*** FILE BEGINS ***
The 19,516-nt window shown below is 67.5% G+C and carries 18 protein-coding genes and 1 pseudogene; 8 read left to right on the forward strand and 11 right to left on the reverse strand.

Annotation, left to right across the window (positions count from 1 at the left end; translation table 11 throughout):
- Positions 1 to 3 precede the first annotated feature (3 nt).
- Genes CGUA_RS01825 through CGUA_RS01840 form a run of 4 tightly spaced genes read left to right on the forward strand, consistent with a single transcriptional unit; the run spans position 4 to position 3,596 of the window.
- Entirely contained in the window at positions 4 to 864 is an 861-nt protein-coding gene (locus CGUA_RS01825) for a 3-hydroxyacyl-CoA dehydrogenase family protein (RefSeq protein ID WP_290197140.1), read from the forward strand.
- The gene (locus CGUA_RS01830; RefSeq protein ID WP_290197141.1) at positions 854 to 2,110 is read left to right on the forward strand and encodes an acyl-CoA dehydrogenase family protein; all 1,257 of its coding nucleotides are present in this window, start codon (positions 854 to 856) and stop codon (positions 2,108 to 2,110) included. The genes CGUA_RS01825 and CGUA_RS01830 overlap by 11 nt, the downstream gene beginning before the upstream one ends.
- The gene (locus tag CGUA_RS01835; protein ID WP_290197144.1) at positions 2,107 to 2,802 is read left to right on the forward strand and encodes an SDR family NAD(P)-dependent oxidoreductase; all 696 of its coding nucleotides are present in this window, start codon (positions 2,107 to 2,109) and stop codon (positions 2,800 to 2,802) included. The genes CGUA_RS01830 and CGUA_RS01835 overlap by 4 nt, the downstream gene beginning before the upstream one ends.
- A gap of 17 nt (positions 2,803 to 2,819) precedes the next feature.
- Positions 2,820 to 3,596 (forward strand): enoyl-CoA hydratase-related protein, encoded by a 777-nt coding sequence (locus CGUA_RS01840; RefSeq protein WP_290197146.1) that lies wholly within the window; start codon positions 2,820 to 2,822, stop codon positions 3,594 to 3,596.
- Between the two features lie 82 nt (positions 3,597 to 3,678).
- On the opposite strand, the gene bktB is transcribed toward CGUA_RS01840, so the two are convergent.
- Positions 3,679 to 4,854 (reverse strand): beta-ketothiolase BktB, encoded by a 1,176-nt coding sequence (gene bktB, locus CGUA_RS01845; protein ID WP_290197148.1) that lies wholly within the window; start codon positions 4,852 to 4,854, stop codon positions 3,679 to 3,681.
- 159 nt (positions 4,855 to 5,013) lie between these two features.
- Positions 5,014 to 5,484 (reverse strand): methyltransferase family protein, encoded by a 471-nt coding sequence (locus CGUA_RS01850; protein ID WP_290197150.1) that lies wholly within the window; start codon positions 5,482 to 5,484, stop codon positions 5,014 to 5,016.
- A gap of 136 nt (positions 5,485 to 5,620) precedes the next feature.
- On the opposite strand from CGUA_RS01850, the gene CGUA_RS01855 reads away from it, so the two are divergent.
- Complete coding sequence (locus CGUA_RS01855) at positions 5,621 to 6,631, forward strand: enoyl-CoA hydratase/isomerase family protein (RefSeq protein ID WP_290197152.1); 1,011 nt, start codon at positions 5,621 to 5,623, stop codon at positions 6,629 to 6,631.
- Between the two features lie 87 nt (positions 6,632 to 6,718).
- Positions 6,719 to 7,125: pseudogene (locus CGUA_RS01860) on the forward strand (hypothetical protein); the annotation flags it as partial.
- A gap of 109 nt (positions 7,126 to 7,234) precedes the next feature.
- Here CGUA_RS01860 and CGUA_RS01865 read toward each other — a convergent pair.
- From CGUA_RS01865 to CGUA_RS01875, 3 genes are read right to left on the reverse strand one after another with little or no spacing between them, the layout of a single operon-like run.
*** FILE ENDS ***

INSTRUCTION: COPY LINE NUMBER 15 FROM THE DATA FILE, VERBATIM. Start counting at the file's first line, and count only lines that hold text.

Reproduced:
- A gap of 136 nt (positions 5,485 to 5,620) precedes the next feature.